My current backpack is one of Mountain Hardwear's; no clue about the precise model. Not one of those their website currently lists. Saved to buy this one: it's something like $130 in local currency. It's not perfect, but it's very, very good: sturdy, light, and withstands abuse well (I'm careful with my things until I'm not).

    Love the textile handle (some of their current models have those). I have big hands, and the handle is relatively thin, so it fits well between the joints of my fingers. It's also sturdy: it's been two years, and only one thread on the first layer of handle attachment broke so far; it has several separate layers, so it's gonna be long before the handle is inoperable.

    The backpack itself is spacious: I can shop for groceries comfortably with it, even when I'm binging that evening. Has two open side compartments for bottles and the like (also fitting to carry a cotton hat in, in this unpredictable weather), where if the bottle is big, it can be further secured with a click-locked strap. The shoulder straps are soft and comfortable, as long as you wear them over a layer of clothing, and have several textile loops and two click-lock straps to secure the backpack further. (Bonus points for the fact that I can easily tuck both of those away and never worry about them getting in the way.)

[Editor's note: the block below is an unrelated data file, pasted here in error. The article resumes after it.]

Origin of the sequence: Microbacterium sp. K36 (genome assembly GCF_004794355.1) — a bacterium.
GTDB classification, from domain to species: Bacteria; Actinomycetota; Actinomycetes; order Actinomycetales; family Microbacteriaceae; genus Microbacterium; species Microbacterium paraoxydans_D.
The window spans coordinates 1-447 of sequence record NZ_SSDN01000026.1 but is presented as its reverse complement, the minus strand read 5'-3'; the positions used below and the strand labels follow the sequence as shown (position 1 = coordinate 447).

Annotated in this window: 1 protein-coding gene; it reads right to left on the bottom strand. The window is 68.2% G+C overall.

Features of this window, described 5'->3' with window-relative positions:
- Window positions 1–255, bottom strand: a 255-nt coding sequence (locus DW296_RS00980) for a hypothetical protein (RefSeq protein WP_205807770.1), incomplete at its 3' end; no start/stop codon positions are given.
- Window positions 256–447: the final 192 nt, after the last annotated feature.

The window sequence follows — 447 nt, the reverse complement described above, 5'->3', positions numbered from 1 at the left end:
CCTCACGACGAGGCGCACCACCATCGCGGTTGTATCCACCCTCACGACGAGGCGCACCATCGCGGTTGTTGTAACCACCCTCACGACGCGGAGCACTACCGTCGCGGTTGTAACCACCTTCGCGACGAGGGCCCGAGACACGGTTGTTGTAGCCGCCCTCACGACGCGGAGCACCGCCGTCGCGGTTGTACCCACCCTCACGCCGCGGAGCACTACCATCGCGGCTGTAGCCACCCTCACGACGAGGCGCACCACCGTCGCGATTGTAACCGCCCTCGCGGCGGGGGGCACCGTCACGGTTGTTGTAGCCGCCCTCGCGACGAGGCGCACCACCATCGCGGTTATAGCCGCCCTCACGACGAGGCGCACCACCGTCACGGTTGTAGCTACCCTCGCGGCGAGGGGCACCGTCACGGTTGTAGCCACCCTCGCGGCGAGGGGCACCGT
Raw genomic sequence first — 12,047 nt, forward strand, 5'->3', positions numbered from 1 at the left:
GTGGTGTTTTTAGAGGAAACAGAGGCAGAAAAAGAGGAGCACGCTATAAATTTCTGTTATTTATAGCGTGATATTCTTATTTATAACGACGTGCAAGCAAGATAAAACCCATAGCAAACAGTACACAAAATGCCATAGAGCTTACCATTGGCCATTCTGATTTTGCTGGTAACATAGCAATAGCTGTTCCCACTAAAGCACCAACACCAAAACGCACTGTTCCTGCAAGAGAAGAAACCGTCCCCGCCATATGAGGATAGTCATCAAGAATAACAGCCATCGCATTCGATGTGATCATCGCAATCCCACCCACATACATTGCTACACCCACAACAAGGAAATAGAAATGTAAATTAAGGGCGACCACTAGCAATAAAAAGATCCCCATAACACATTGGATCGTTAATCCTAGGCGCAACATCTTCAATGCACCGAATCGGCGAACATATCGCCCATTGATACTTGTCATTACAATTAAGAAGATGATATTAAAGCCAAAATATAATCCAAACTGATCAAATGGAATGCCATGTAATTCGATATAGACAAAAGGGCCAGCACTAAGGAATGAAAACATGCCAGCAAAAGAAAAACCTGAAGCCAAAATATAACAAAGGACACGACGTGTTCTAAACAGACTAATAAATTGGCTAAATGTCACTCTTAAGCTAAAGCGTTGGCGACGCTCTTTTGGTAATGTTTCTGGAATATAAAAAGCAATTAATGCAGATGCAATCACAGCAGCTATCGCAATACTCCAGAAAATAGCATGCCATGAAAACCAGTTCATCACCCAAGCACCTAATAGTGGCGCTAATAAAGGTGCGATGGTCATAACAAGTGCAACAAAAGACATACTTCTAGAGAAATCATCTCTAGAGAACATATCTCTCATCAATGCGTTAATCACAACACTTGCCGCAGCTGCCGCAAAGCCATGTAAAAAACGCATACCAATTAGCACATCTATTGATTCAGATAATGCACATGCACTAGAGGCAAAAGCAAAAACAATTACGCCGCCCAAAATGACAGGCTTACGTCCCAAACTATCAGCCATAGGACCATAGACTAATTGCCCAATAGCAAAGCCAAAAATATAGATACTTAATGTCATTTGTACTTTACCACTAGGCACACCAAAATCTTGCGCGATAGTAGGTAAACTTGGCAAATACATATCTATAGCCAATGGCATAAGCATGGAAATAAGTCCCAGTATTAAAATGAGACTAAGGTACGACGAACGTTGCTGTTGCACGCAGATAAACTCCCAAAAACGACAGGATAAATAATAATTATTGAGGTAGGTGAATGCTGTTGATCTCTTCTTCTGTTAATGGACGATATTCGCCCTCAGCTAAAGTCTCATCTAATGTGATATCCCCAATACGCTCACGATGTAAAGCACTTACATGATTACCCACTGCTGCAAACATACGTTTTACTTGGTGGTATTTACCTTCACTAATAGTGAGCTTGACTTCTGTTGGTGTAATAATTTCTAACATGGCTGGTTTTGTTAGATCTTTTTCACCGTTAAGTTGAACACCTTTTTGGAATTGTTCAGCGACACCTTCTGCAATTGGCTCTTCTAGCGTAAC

The backpack also has multiple well-constructed pockets for all kinds of stuff. There are two full-height pockets on the front of the backpack, fitting books, documents, and printed sheets of paper with directions and such. (I used to carry a 600-page book there to uni every day with no issues.) There's a small pocket on top of the front, with soft silk(?) lining – most likely for the phone. There's one full-length hidden (well, obscure) compartment inside the first (front) pack, probably for emergency supplies and important documents. (I carry two meters of toilet paper and a bunch of small plastic bags there, just in case.) There's even a secondary pocket in the back part that fits prints and such – it's attached to the laptop section, so it has structure at all times.